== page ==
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  4. Mr Cox, what would you give the book out of 5 or 10 stars? Or are you not one for ratings?

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    1. I'm not really one for ratings. On Amazon I always give the max to offset the haters.

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  5. I've only just started it myself (he's just met the brother in London) but am enjoying it. That was a brilliant review and has spurred me on to ignore my work and children and finish it!!

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    1. Work and children...bah! Bond. Only Bond. ;)

      Thank you Gypsy King.

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  6. Had to stop before the spoilers, but good to hear a more moderate (even praiseworthy) review. Seems like I've read nothing but the "purists" tearing into it and it's been putting me off. Looking forward to reading it myself.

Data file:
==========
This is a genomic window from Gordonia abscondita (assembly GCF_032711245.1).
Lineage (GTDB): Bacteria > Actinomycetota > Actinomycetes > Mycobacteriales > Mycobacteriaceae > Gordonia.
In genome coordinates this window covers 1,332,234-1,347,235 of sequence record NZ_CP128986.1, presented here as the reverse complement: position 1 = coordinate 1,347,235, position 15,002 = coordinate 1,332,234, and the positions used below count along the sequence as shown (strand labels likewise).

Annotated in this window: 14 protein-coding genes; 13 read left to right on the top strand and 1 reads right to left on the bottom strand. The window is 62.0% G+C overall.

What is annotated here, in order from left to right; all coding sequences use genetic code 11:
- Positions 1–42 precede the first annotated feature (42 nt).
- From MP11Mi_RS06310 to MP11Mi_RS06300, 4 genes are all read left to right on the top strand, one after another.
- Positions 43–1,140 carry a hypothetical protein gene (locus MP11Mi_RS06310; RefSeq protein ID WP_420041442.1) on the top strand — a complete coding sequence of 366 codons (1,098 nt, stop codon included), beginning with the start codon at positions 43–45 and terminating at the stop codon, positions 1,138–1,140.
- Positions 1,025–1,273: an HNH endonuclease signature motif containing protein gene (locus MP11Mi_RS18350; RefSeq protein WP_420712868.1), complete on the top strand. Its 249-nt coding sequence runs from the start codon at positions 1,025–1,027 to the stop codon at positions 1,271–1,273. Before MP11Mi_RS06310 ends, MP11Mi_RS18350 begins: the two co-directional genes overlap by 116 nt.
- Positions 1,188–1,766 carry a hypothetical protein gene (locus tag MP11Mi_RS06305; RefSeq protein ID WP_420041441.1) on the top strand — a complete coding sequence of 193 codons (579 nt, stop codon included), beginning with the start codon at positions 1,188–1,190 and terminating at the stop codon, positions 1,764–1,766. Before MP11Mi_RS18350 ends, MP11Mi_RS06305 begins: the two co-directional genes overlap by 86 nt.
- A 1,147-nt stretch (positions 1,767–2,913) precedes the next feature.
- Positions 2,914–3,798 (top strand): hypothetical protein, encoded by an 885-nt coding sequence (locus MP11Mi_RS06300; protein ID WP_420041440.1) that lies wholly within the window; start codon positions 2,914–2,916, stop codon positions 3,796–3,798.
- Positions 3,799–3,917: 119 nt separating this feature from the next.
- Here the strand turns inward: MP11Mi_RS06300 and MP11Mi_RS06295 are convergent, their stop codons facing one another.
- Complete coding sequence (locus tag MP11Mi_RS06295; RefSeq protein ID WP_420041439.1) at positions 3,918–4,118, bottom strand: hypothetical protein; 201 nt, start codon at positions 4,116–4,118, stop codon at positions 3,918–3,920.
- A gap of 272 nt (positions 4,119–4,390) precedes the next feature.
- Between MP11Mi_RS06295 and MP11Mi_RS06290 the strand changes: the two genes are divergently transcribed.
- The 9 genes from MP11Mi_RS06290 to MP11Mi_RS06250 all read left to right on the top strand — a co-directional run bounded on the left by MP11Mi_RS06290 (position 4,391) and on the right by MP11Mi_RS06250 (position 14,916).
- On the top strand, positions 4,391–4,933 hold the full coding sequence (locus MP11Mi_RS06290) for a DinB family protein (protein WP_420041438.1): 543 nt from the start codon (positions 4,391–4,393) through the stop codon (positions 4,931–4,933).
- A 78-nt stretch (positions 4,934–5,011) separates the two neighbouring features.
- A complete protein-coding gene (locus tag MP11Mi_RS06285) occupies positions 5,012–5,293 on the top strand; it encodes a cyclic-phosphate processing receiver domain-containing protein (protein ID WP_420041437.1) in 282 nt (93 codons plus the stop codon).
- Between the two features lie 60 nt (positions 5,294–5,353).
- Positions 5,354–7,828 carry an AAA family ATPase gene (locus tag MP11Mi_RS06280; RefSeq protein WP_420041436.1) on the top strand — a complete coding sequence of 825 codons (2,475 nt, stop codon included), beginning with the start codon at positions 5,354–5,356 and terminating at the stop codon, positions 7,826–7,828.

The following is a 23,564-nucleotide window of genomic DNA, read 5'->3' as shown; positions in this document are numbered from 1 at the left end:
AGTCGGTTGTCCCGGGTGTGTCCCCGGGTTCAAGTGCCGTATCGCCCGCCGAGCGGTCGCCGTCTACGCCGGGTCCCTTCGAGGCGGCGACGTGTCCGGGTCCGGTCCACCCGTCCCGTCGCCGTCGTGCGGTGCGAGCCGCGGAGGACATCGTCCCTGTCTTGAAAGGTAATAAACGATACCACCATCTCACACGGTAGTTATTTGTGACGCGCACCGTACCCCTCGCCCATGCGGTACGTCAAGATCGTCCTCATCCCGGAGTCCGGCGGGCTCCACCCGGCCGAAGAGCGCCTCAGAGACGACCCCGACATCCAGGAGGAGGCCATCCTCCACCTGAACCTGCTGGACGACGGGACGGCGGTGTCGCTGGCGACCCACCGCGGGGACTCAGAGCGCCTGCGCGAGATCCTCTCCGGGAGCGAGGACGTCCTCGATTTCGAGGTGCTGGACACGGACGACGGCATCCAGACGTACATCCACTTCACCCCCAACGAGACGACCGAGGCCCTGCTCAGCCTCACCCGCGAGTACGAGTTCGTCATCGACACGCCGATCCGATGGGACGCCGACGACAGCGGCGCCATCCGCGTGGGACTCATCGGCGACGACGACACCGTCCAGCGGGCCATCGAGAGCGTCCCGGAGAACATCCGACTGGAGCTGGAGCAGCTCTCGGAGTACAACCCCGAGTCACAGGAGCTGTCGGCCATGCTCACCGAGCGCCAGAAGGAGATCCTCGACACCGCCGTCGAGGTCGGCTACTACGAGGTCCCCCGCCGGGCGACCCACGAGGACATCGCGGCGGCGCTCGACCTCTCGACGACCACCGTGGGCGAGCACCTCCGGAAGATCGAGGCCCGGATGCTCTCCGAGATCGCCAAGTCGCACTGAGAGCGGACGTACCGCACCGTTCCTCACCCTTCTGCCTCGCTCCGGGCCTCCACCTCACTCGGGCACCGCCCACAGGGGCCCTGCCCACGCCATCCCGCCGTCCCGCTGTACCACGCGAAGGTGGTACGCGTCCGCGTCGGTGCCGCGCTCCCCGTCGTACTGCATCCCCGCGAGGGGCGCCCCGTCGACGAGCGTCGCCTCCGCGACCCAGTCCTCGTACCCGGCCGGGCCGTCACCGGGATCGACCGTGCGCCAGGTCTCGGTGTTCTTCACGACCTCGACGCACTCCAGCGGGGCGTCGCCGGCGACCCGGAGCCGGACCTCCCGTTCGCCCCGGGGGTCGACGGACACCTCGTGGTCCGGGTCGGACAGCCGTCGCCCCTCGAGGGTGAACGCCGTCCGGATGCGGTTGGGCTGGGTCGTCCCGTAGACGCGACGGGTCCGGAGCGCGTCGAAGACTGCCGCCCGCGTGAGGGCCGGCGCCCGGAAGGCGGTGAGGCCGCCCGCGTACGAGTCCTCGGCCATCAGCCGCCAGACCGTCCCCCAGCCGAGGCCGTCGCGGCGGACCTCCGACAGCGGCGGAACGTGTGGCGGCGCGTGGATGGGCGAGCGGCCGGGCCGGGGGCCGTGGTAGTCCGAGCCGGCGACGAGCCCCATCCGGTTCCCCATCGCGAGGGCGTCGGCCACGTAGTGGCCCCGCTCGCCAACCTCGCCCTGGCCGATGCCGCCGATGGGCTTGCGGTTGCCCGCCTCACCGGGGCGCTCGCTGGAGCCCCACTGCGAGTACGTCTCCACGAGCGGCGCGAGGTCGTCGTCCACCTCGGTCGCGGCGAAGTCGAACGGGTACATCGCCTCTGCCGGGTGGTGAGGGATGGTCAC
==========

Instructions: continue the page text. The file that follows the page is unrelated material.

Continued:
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  7. This was an excellent read! After Devil May Care I didn't get my hopes up on another period piece, but this book knocked it out of the park! It seems to flow seamlessly in with the ian Fleming novels. I loved it and would be ecstatic if he and Jeffrey Deaver took over the series with each author picking up where they left off in their respective novels.

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  8. Great review! Finished the book last night and it seems to fit nicely next to the later Flemings and "Colonel Sun". While it appeared to have a few instances of Bond behaving in a manner that I wouldn't expect, Boyd did a great job of being true to the character while throwing in a few of his own observations. I agree that it stands as more of a character study of James Bond than an outright, plot-driven spy thriller, but it's definitely a better tale than the efforts of Faulks and Deaver.

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  9. Great review, I agree 100%. For me it's a real continuation novel, may be the first one, and it gives me the real feeling that Ian would have written it, had he lived enough to. The Bond character depicted in this novel is pure Fleming.